What is mutex and semaphore in Java and its differences
This is a quick tutorial on mutex and semaphore and its differences.
Mutex is basically mutual exclusion. Only one thread can acquire the resource at once. When one thread acquires the resource, no other thread is allowed to acquire the resource until the thread owning the resource releases. All threads waiting for acquiring resource would be blocked.
Mutex is binary semaphore. It must be initialized with 1, so that the First Come First Serve principle is met. This brings us to the other special property of each mutex: the one who did down, must be the one who does up. Ergo we have obtained mutual exclusion over some resource.
Now you could see that a mutex is a special case of general semaphore.
Semaphore is used to control the number of threads executing. There will be fixed set of resources. The resource count will gets decremented every time when a thread owns the same. When the semaphore count reaches 0 then no other threads are allowed to acquire the resource. The threads get blocked till other threads owning resource releases.
A counting semaphore. Conceptually, a semaphore maintains a set of permits. Each acquire() blocks if necessary until a permit is available, and then takes it. Each release() adds a permit, potentially releasing a blocking acquirer. However, no actual permit objects are used; the Semaphore just keeps a count of the number available and acts accordingly.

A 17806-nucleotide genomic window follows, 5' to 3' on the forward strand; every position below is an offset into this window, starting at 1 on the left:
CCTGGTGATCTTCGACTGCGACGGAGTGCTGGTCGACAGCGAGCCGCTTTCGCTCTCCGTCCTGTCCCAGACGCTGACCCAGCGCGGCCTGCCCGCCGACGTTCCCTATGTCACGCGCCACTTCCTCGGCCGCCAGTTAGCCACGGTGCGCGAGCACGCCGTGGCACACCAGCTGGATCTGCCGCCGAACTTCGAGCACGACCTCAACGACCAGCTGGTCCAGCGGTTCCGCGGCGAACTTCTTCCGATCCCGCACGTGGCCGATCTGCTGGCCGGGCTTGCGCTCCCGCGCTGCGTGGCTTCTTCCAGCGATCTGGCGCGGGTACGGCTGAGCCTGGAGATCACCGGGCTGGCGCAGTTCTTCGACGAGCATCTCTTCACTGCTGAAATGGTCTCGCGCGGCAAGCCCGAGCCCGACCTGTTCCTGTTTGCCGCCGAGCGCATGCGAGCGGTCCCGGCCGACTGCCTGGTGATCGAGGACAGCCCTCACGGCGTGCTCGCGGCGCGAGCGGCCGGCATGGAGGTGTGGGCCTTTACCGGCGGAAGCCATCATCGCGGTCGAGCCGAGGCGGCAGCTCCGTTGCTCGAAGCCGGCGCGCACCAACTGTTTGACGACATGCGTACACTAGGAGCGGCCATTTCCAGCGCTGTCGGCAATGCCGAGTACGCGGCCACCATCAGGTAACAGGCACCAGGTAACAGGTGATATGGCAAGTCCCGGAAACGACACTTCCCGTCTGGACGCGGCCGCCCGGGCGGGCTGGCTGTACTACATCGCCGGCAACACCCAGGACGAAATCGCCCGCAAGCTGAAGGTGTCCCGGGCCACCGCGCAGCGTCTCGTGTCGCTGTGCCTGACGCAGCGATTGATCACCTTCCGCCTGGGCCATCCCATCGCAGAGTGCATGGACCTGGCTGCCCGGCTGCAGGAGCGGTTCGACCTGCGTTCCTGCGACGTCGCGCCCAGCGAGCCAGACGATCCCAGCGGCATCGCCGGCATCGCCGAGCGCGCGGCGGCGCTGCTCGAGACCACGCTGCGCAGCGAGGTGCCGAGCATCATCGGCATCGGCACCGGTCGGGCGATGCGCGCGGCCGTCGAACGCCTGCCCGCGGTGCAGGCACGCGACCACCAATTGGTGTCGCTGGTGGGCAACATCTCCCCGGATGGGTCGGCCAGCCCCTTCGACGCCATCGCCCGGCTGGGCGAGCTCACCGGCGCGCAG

Semaphores are often used to restrict the number of threads than can access some (physical or logical) resource
Java does not have built-in Mutex API. But it can be implemented as binary semaphore.
A semaphore initialized to one, and which is used such that it only has at most one permit available, can serve as a mutual exclusion lock. This is more commonly known as a binary semaphore, because it only has two states: one permit available, or zero permits available.
When used in this way, the binary semaphore has the property (unlike many Lock implementations), that the “lock” can be released by a thread other than the owner (as semaphores have no notion of ownership). This can be useful in some specialized contexts, such as deadlock recovery.
- Semaphore restrict number of threads to access a resource though it permits. Mutex allows only one thread to access resource.
- No threads owns Semaphore. Threads can update number of permits by calling acquire() and release() methods. Mutexes should be unlocked only by the thread holding the lock.
- When a mutex is used with condition variables, there is an implied bracketing—it is clear which part of the program is being protected. This is not necessarily the case for a semaphore, which might be called the go to of concurrent programming—it is powerful but too easy to use in an unstructured, indeterminate way.